Community Food Project Grantee Spotlight: Adelante Mujeres

Across the country, grantees of the USDA Community Food Project Competitive Grant Program (CFP) are doing some of the most innovative and collaborative projects to change local and regional food systems. WhyHunger’s Food Security Learning Center — also funded by a CFP grant — has recently begun to profile these organizations through dynamic stories and pictures, to give a real flavor of what the projects look like and how they’re accomplishing their goals. We’ll be sharing these profiles on the blog in the coming months — and you can check out more anytime on the Community Food Projects database.

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We’ll start with Adelante Mujeres, just announced as a 2013 Harry Chapin Self-Reliance Award winner! Adelante Mujeres received a CFP grant in 2010 for an initiative called “Increasing Market Access.” The project is based on assessing the needs of low-income Latino farmers in Washington County, OR, and the intersection of larger local and regional food security issues. As new markets for locally-produced food continue to grow, evident in the expansion of online marketplaces, farm to school programs, and the growing popularity of farmers markets and U- pick farms, there are a wide array of opportunities for small-scale producers to contribute to the local food system. But there are still barriers that make it tough for low-income Latino farmers to compete. Through experiences managing the Forest Grove Farmers Market and organic farming program, Adelante Mujeres is finding that while low-income Latino farmers have the skills and determination to launch agricultural businesses, they face social, cultural and technological barriers that inhibit access to these growing local food markets.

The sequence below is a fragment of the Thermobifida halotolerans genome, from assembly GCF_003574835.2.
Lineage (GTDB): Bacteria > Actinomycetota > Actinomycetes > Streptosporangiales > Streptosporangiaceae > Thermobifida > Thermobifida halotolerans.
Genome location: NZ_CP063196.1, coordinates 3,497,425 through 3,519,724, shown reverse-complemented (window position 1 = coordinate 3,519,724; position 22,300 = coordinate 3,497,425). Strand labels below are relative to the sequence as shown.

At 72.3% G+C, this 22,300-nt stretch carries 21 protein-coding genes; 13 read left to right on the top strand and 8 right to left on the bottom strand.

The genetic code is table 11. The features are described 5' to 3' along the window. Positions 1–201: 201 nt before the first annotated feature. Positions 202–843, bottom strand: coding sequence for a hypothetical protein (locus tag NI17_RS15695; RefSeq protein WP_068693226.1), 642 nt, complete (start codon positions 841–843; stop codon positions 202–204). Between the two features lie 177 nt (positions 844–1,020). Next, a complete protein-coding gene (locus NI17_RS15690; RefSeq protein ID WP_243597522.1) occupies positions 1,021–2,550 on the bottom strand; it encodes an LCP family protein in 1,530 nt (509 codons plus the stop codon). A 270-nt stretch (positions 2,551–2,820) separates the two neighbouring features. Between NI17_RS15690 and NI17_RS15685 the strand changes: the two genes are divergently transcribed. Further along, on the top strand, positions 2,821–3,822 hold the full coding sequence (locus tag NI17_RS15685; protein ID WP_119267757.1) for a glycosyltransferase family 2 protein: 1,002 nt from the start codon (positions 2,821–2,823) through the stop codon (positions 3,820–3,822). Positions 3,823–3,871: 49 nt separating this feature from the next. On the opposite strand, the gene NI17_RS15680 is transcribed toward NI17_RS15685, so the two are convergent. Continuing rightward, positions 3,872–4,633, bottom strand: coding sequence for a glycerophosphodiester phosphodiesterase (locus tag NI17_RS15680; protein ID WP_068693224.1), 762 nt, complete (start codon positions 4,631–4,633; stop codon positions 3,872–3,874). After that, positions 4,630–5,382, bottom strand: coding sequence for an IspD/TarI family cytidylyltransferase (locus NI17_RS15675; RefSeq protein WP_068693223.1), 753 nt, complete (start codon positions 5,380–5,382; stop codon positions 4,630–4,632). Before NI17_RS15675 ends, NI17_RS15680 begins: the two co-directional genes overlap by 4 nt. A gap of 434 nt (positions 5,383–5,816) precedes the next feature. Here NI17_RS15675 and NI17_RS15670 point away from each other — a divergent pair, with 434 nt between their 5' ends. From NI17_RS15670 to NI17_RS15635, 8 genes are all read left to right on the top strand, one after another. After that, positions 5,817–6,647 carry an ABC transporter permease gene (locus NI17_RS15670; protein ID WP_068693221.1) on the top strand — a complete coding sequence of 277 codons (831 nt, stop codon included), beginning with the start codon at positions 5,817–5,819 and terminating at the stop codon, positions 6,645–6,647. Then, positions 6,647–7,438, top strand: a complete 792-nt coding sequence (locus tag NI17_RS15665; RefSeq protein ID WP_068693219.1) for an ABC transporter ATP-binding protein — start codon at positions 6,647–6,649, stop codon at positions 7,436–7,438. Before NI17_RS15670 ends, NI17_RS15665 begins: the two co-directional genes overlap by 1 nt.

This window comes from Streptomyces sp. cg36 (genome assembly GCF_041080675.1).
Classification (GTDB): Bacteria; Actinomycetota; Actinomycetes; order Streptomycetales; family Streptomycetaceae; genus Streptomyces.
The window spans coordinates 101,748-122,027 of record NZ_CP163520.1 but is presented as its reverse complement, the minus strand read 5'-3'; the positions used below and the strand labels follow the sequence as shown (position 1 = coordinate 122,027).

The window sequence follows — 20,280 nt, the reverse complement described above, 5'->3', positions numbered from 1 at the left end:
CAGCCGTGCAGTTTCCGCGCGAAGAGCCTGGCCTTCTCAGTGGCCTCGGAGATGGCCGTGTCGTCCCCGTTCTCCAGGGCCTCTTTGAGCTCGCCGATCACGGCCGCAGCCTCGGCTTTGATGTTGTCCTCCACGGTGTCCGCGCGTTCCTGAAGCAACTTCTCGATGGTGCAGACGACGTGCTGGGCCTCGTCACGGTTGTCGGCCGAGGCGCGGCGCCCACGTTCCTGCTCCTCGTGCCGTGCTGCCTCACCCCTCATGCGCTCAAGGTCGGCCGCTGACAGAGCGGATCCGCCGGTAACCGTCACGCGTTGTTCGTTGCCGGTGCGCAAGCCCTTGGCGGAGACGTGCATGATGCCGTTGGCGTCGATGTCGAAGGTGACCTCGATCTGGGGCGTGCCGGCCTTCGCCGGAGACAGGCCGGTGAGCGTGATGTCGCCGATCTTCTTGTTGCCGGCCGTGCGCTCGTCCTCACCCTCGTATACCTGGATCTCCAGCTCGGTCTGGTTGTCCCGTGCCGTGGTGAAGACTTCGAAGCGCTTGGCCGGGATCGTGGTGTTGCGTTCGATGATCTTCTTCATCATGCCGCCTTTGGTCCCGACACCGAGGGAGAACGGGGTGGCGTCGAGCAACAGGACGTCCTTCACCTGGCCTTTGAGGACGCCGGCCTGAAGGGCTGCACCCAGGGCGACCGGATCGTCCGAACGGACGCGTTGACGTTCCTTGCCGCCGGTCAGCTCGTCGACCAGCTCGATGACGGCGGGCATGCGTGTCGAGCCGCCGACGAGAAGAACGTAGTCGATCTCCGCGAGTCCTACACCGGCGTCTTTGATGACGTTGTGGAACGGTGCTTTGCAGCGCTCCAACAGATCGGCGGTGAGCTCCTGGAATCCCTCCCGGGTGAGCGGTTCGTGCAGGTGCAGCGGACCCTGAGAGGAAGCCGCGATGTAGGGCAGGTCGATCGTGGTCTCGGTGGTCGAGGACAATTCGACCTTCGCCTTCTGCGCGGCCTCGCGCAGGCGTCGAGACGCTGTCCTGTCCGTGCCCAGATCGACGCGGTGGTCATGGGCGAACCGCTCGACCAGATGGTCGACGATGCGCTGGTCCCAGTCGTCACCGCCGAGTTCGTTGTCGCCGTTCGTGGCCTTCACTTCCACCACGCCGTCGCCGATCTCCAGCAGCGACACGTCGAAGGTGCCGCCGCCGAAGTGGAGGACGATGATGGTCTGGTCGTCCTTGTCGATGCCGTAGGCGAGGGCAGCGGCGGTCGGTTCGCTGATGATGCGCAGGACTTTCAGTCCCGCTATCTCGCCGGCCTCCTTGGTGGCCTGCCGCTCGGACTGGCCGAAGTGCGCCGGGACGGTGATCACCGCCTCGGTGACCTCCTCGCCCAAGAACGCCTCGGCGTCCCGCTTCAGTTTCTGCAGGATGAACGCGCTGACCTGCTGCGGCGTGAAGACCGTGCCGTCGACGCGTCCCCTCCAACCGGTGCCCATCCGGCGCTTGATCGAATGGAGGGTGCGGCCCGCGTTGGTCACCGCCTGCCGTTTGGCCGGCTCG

Read the rest of the profile on the Food Security Learning Center…


Since 2004, WhyHunger has featured USDA Community Food Project (CFP) grantees on a database as part of our Food Security Learning Center. The Community Food Projects Competitive Grant Program was started in 1996 to fight hunger and promote self-sufficiency in low-income communities. Community Food Projects are designed to increase food security by bringing together stakeholders from across the food system to assess strengths, establish links and relationships, and create solutions that work for the whole community.

Siena Chrisman